Chicago Children Escorted Through Gang Boundaries By Hundreds Of Guards On First Day Of School

The city hired 600 workers at a rate of $10 an hour to supplement a Safe Passage program.

1. Thousands of Chicago children who had their schools closed last year were escorted to new schools Monday, under the watchful eye of hundreds of guards meant to protect them from gang boundaries, the Associated Press reports.

AP

2. Chicago Public Schools, the nation’s third-largest school district, closed almost 50 schools last spring in the hopes of improving academic performance and saving millions of dollars. Nearly 12,000 students were affected.

The Associated Press / AP

3. A radio station’s analysis of Chicago crime data found that in 2013, there have been 133 shootings and 38 homicides in newly christened Safe Passage zones.

Scott Eisen / AP

4. While Chicago has its share of financial issues, it has put considerable efforts into protecting children from gang crossfire:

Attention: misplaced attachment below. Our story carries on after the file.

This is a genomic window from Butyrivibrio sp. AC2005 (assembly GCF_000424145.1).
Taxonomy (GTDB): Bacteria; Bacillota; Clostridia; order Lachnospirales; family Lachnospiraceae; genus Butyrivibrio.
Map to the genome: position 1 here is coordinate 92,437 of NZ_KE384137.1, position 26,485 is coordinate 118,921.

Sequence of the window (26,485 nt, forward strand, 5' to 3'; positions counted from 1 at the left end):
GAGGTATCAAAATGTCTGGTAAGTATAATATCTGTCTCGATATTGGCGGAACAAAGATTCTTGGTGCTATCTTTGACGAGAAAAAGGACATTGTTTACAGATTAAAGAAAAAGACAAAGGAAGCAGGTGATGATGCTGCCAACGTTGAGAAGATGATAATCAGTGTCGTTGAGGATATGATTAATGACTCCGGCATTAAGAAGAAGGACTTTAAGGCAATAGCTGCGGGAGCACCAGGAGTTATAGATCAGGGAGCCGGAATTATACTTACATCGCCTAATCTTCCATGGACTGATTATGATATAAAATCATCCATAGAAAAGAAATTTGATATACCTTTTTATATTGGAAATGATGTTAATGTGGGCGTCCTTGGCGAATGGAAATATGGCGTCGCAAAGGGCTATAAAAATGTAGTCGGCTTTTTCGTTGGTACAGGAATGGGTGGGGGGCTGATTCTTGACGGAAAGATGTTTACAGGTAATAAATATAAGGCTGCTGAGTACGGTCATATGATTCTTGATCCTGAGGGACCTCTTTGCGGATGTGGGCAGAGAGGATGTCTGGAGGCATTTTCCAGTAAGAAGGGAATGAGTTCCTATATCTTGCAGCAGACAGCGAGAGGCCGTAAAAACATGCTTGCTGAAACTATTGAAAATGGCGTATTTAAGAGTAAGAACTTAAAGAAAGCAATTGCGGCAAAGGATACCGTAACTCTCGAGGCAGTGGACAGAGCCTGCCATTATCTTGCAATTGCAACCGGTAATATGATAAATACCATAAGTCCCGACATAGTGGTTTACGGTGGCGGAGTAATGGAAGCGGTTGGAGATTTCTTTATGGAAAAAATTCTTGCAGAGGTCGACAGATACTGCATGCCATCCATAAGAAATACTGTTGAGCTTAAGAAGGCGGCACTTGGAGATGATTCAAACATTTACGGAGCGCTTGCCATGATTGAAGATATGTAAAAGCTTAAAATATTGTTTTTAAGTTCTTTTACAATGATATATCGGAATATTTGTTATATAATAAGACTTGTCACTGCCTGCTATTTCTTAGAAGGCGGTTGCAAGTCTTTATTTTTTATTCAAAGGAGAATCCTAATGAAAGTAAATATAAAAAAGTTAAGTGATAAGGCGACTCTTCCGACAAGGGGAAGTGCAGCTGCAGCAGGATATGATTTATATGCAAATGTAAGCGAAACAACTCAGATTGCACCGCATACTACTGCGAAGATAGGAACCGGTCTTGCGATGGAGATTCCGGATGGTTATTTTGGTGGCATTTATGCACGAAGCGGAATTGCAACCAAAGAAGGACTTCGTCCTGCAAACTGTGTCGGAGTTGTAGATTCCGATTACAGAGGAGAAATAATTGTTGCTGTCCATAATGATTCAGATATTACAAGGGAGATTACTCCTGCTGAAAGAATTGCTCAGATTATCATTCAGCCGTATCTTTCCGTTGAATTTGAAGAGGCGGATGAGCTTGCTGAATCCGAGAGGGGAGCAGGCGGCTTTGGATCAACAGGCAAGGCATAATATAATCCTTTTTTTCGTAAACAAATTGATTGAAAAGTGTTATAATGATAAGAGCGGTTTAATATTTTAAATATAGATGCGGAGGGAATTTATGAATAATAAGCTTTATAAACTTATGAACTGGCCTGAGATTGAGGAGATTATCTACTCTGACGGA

With the hope of preventing problems, the financially strapped city hired 600 workers at a rate of $10 an hour to supplement a Safe Passage program that has existed since 2009, — launched the same year a Chicago honors student’s beating death was videotaped. Police worked with residents and CPS to map out routes near 52 of the so-called “welcoming schools” that are taking in students from the closed schools. Along those routes, the city has put up scores of “Safe Passage” signs.

5. No trouble was reported on Monday morning, police said.

AP

“I think it’s just show-and-tell right now,” said Annie Stovall, who walked her granddaughter, 9-year-old Kayla Porter, to Gresham Elementary School, which is about five blocks farther from home than Kayla’s previous South Side school. “Five, six weeks down the road, let’s see what’s going to happen.”

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